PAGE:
As someone with the largest collection of shoes west of Manila, I’ve been vowing to scream if I have to read another finger-wagging newspaper story masquerading as fashion journalism in which podiatrists and others pontificate about the evils to body and mind of wearing high heels. So pardon me — eeeeeoow! The New York Times is at it again — today. First Times reporter Lorraine Kreahling drones:
“High heels can be bad for wearers for several reasons, said Dr. Tzvi Bar-David, a doctor of podiatric medicine at Columbia Presbyterian Medical Center in New York.
“An elevated heel lifts the foot out of its natural position and shortens the Achilles’ tendon. Such shoes also pitch the weight of the body forward disproportionately onto the ball of the foot, which in turn upsets the stabilizing mechanics of the foot.
“’High heels have a narrow area of contact and they point the toes downward, which puts the foot in an internally rotated position and makes their wearer more prone to spraining an ankle,’ Dr. Bar-David said.”
Then comes the Freudian/Marxist part of the story in which we learn that we women are brainwashed into forcing our feet into 6-inch, pointy-toed stilettos because of the dictates of the fashion industry, the capitalist establishment, the patriarchy, or whatever:
“In addition, fashionable shoes that try to convert the foot into an ideal form, with the toes narrowed or tapered to a point, often require cramming the foot into less space than it would normally occupy.”
OK, so you decide to ditch the Jimmy Choos and don a pair of comfy flip-flops. Uh-uh, warns Kreahling:
“’Flip-flops are close to horrible for the feet,’ Dr. [Lloyd] Smith [president of the American Podiatric Association] said. ’They are totally flat, soft and squishy, and offer no support and no protection,’ not to mention their penchant for causing accidents by catching on things or inviting being stepped on.”
So what’s a girl supposed to do? Stick to low-heeled, round-toed, cushioned-soled “sensible” footwear, that’s what:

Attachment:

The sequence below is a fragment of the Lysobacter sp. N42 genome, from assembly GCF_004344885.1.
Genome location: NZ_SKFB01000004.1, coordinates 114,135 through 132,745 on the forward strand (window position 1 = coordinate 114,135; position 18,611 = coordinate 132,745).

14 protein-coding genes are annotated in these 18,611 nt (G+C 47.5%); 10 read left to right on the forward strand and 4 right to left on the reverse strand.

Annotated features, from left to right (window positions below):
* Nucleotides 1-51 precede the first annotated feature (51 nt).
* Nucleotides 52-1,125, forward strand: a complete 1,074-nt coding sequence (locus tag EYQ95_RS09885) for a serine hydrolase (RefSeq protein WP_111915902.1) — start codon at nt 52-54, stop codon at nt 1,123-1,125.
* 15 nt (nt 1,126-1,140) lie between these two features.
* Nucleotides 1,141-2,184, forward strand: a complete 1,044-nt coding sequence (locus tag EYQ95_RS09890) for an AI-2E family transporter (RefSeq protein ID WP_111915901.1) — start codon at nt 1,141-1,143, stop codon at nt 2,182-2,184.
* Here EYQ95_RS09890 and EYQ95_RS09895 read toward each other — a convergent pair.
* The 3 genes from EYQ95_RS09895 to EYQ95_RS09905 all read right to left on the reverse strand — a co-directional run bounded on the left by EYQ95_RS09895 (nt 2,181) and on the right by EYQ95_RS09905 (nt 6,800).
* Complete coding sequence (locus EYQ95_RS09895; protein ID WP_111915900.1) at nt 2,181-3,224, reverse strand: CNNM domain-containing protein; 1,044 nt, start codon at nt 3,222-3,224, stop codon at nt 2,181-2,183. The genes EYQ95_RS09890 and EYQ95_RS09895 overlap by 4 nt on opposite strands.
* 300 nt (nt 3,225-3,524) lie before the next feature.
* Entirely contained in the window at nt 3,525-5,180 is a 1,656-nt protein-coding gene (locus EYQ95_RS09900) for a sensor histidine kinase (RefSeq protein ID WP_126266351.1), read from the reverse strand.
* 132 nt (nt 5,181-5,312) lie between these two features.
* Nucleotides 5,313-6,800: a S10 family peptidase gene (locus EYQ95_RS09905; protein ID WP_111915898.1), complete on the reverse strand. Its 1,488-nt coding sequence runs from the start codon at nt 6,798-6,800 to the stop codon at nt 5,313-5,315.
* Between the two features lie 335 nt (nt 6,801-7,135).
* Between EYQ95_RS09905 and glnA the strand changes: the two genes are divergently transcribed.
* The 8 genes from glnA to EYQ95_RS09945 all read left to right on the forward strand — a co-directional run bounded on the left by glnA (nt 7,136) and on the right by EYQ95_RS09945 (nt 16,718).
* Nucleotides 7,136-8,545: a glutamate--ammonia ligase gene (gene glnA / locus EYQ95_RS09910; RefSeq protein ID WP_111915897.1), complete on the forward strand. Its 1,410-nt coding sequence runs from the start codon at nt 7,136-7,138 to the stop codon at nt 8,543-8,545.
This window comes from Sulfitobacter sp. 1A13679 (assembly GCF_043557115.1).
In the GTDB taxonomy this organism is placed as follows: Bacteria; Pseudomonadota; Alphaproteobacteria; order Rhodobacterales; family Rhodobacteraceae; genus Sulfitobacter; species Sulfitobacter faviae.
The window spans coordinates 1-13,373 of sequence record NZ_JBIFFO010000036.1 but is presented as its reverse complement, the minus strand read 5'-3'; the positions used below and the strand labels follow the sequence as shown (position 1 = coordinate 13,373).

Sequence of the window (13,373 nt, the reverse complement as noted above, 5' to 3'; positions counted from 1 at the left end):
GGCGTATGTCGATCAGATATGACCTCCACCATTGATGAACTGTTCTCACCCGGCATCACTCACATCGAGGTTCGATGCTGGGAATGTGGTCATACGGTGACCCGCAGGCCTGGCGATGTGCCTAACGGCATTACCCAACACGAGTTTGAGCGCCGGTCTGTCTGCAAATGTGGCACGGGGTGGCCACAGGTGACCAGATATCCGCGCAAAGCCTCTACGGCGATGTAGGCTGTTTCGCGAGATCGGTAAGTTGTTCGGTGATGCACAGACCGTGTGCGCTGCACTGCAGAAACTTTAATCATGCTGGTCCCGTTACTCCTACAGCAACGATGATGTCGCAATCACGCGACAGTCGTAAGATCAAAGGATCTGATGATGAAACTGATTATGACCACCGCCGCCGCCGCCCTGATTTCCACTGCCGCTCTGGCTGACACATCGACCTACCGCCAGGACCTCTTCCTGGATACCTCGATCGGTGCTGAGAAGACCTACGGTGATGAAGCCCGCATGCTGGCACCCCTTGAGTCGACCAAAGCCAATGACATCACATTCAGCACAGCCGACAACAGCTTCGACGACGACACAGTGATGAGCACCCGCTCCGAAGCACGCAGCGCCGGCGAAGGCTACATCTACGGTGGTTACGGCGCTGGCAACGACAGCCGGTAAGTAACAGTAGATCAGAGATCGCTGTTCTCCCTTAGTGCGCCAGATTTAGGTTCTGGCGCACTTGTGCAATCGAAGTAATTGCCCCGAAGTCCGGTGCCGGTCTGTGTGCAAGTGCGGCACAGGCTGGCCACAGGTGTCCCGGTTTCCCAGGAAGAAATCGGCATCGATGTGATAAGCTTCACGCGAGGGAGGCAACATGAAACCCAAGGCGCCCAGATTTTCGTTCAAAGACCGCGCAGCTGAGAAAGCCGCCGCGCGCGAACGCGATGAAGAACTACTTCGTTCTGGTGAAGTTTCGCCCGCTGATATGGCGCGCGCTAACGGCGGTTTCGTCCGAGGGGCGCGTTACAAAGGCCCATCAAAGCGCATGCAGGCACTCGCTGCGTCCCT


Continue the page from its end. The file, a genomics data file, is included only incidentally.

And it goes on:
“Medical experts agree that the best shoes for healthy feet mimic the foot’s natural shape, while offering support in the arch and a flexible sole underneath the toes, the way most athletic shoes do.
“’A good shoe has a relatively flat sole and something that fits the heel snugly,’ Dr. Smith said. ’There is lots of room in the toe box for the toes, and the uppers are of soft materials. Ideally laces make the shoe adjustable.’”
It all reminds me of my trips to the dentist as a child. Gray-haired Dr. Engstrom, shaking his head over my cavities, would point to the photographs in his office of his two college-age daughters, pretty blondes both, wearing smiles that revealed double rows of enormous white teeth that glittered as though they had been carved out of blocks of packed snow. “The only sugar I’ve ever let the girls eat is a little canned fruit on Sundays,” he would beam proudly. When the dentistry was done, I would head out the door for a candy bar.
Yeah, yeah, podiatrists and so-called fashion journalists, high-heeled shoes are bad for your feet and for your feminist consciousness. But woman cannot live on sneakers alone. As Kreahling writes:
“Simon Doonan, the creative director of Barneys New York [where the footwear is fab, by the way!], had a simpler explanation for women’s ability to wear the shoes they love.
“’Women have a higher pain threshold,’ he said. ’Men would not do this.’”